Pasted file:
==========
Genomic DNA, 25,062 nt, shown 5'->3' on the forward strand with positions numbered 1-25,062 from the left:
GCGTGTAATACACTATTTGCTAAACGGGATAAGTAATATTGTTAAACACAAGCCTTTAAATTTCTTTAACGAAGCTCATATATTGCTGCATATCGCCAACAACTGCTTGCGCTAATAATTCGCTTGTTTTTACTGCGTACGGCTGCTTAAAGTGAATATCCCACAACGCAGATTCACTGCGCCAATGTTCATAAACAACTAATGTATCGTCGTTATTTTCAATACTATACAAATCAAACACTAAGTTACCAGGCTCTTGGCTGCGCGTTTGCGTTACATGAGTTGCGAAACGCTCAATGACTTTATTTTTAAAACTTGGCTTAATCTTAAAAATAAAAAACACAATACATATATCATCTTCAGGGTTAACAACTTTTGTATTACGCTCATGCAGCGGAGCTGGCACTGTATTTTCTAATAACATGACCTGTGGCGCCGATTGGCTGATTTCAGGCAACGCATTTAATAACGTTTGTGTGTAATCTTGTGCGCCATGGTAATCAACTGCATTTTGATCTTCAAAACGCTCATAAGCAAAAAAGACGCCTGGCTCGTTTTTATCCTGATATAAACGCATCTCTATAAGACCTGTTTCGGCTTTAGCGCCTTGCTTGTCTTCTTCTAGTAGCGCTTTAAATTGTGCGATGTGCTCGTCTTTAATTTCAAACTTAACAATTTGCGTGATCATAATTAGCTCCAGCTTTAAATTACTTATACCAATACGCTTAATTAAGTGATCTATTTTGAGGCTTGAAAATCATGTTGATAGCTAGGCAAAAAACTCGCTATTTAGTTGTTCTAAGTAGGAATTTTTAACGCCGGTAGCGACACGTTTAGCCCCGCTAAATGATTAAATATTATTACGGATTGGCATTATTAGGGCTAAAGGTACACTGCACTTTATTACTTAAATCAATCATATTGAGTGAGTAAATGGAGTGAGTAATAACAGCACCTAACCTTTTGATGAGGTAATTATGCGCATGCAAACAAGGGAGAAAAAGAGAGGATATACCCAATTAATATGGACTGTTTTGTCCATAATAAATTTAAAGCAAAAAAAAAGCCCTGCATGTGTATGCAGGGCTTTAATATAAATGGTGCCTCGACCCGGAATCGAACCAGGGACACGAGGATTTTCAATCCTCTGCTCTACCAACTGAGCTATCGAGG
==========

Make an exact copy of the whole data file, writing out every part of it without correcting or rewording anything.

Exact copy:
Genomic DNA, 25,062 nt, shown 5'->3' on the forward strand with positions numbered 1-25,062 from the left:
GCGTGTAATACACTATTTGCTAAACGGGATAAGTAATATTGTTAAACACAAGCCTTTAAATTTCTTTAACGAAGCTCATATATTGCTGCATATCGCCAACAACTGCTTGCGCTAATAATTCGCTTGTTTTTACTGCGTACGGCTGCTTAAAGTGAATATCCCACAACGCAGATTCACTGCGCCAATGTTCATAAACAACTAATGTATCGTCGTTATTTTCAATACTATACAAATCAAACACTAAGTTACCAGGCTCTTGGCTGCGCGTTTGCGTTACATGAGTTGCGAAACGCTCAATGACTTTATTTTTAAAACTTGGCTTAATCTTAAAAATAAAAAACACAATACATATATCATCTTCAGGGTTAACAACTTTTGTATTACGCTCATGCAGCGGAGCTGGCACTGTATTTTCTAATAACATGACCTGTGGCGCCGATTGGCTGATTTCAGGCAACGCATTTAATAACGTTTGTGTGTAATCTTGTGCGCCATGGTAATCAACTGCATTTTGATCTTCAAAACGCTCATAAGCAAAAAAGACGCCTGGCTCGTTTTTATCCTGATATAAACGCATCTCTATAAGACCTGTTTCGGCTTTAGCGCCTTGCTTGTCTTCTTCTAGTAGCGCTTTAAATTGTGCGATGTGCTCGTCTTTAATTTCAAACTTAACAATTTGCGTGATCATAATTAGCTCCAGCTTTAAATTACTTATACCAATACGCTTAATTAAGTGATCTATTTTGAGGCTTGAAAATCATGTTGATAGCTAGGCAAAAAACTCGCTATTTAGTTGTTCTAAGTAGGAATTTTTAACGCCGGTAGCGACACGTTTAGCCCCGCTAAATGATTAAATATTATTACGGATTGGCATTATTAGGGCTAAAGGTACACTGCACTTTATTACTTAAATCAATCATATTGAGTGAGTAAATGGAGTGAGTAATAACAGCACCTAACCTTTTGATGAGGTAATTATGCGCATGCAAACAAGGGAGAAAAAGAGAGGATATACCCAATTAATATGGACTGTTTTGTCCATAATAAATTTAAAGCAAAAAAAAAGCCCTGCATGTGTATGCAGGGCTTTAATATAAATGGTGCCTCGACCCGGAATCGAACCAGGGACACGAGGATTTTCAATCCTCTGCTCTACCAACTGAGCTATCGAGG